Megan Norwick, BASc '18, Civil Engineering
"You don’t have to look like a “typical engineer” to be successful in engineering; to solve today’s complex problems the world needs a more diverse range of engineering minds."
I am a civil engineering graduate working as a water resources specialist. My journey to this point has been somewhat unconventional, having entered the program as a mature student with a degree in biology and two years of work experience under my belt. I knew my interests lay in the field of water resources engineering, which made civil engineering a natural choice. Having a defined end goal from the outset really helped steer course and internship decisions. I had already learned the importance of developing a professional network, finding opportunities to exercise leadership and contributing through mentorship within a professional development setting. I was drawn to participate in the University of British Columbia Canadian Society for Civil Engineering (CSCE) Student Chapter and Civil Engineering Mentorship Program for these very reasons. Thanks to my involvement in each of these groups, my time in UBC Engineering has been a truly rewarding experience.
Why did you choose engineering?
Deciding to pursue engineering came after much thought and deep personal reflection of my long-term career goals. I had always planned on pursuing further education, so it was more a matter of determining which program and after my biology degree, I was fortunate to have landed a consulting role as an environmental planner. However, I was not satisfied with being involved only in the environmental permitting aspect of projects and instead I yearned to be the engineer who was literate in the technical considerations and design. During this reflection, it became clear that the sustainable development of our natural resources is what drives me, and that civil engineering would provide the necessary background to effect real change in how we manage resources, especially our water resources.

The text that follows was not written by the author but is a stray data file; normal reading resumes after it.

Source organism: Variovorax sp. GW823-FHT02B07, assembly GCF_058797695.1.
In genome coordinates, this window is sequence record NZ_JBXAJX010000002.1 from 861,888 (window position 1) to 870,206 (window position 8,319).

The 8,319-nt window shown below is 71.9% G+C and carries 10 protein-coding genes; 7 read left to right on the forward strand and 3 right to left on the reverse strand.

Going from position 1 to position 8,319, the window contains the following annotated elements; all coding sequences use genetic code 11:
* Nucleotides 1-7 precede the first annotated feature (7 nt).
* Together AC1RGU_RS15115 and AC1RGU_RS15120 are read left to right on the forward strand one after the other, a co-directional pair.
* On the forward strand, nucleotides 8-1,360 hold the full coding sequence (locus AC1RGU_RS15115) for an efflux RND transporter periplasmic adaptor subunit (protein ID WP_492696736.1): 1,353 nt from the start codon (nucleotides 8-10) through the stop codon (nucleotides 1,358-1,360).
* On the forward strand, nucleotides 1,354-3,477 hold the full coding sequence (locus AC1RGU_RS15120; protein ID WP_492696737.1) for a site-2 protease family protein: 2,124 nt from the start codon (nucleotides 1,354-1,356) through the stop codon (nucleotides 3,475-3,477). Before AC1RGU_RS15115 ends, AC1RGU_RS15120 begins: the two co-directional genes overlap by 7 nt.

Tell me about your experience in engineering. What have you learned that is most valuable?
From the beginning, my interest in water resources helped guide me throughout the program. I made intentional choices in my upper year courses, internship opportunities and extracurricular involvement; I wanted to gain the widest range of experiences to help determine which field of hydro technical engineering I was most interested in. Throughout my degree, I gained industry experience outside of the classroom in municipal water and wastewater, in hydrometric monitoring of run-of-river hydroelectric projects and in industrial construction management at a gold mine in Nevada, all of which helped develop distinct, marketable skill sets and exposure to a variety of industries.
The most valuable thing I have learned is that there is more to Engineering than just math and physics. Although a big part, it is the problem solving skills that set engineers apart. In engineering, you develop new ways of seeing and thinking about the physical world around you and start to ask questions like “how can this be made more efficient?” or “how can this be improved to lessen the impact on the environment?” or “how will human interaction affect the design?”.
An Engineering degree will not teach you everything you need to know - that comes with on-the-job learning - but it helps you build a tool kit from which you can address and solve real world problems. How you choose to use your tool kit once you graduate is up to you, but the possibilities are endless.
What has been your most memorable/valuable non-academic experience studying engineering at UBC?